It is well-established that the Commission has jurisdiction to hear and decide cases which allege prohibited practices but which could also be resolved through an existing grievance arbitration procedure. However, the exercise of this jurisdiction is discretionary with the Commission. As Examiner Houlihan stated in Racine Unified School District, Dec. No. 18443-B (1981),

. . . The Commission has previously stated that it will abstain and defer only after it is satisfied that the Legislature's goal, to encourage the resolution of disputes through the method agreed to by the parties, will be realized, and that there are no superseding considerations in a particular case. Among the guiding criteria considered by the Commission for deferral are the following: 1) The parties must be willing to arbitrate and renounce technical objections which would prevent a decision on the merits by the arbitrator; 2) The collective bargaining agreement must clearly address itself to the dispute; and 3) The dispute must not involve important issues of law or policy. 1/ (Footnote omitted)

In the instant case, although the Respondent has agreed to renounce any technical/procedural objections it could otherwise have raised to the processing of a grievance covering the events leading up to the instant complaint, it is significant here, that Complainant has not filed a grievance which could then be deferred to arbitration. Nor has Complainant evinced a willingness to process such a grievance were it filed. In addition, the complaint does not allege a violation of the effective bargaining agreement between the parties. In oral argument, Complainant took the position that the contract is silent on the points in issue in this case and that no violation of the agreement has occurred. Rather, Complainant argued that Respondent unilaterally changed a past practice (going back to perhaps 1986) which Complainant contended is the basis of the complaint herein and this is the specific action for which Complainant seeks a remedy. Thus, the parties are clearly in disagreement whether the contract addresses itself of the specific dispute underlying this complaint.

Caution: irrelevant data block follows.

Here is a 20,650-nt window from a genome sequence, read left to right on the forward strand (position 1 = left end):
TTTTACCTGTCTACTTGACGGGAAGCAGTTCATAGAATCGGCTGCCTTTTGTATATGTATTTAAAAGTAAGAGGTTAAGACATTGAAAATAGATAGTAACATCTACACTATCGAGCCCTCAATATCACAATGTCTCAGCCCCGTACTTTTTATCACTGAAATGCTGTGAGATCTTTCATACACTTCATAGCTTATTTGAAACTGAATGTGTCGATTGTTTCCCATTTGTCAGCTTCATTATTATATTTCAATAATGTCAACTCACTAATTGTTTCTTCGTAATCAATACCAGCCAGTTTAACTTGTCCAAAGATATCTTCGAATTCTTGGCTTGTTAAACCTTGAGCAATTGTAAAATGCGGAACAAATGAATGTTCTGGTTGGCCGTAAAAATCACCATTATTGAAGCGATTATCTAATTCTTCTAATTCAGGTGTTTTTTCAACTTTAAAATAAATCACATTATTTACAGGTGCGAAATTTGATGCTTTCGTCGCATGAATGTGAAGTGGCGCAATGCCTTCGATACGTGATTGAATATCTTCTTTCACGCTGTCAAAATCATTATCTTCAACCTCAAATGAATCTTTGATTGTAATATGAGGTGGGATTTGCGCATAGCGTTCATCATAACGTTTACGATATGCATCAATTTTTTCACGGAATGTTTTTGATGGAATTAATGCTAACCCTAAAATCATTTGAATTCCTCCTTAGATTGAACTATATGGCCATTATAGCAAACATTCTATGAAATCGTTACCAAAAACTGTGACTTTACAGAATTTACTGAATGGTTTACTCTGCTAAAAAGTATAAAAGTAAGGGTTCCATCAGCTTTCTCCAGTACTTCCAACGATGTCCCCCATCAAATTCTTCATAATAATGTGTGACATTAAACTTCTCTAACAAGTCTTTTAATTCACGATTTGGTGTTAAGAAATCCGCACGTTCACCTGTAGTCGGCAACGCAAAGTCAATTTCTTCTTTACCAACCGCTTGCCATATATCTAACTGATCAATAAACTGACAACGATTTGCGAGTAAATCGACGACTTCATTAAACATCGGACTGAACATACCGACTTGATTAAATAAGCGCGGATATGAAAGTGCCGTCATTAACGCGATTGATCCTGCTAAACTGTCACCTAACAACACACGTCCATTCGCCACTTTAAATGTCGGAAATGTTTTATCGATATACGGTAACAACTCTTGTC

Therefore, the undersigned concludes that there is insufficient evidence to grant Respondent's Motion to Dismiss at this time. Based upon all written and oral communications on this point, it is clear that this is a contested case requiring a full hearing on the pleadings. (1)

Dated at Madison, Wisconsin this 26th day of April, 1991.



Sharon Gallagher Dobish, Examiner

1. See e.g., Joint School District No. 1 of Glidden, Dec. No. 15490-A (McGilligan, 6/77); Mutual Fed. Savings & Loan Assoc. v. Savings & Loan Adv. Comm., 38 Wis.2d 381 (1968); State ex rel. City of La Crosse v. Rothwell, 25 Wis.2d 228 (1964), rehearing denied; Town of Ashwaubenon v. Public Service Commission 22 Wis.2d 38 (1964), rehearing denied; State ex rel. Ball v. McPhee 6 Wis.2d 190 (1959); General Electric Co. v. Wisconsin Employment Relations Board 3 Wis.2d 227, 241 (1957).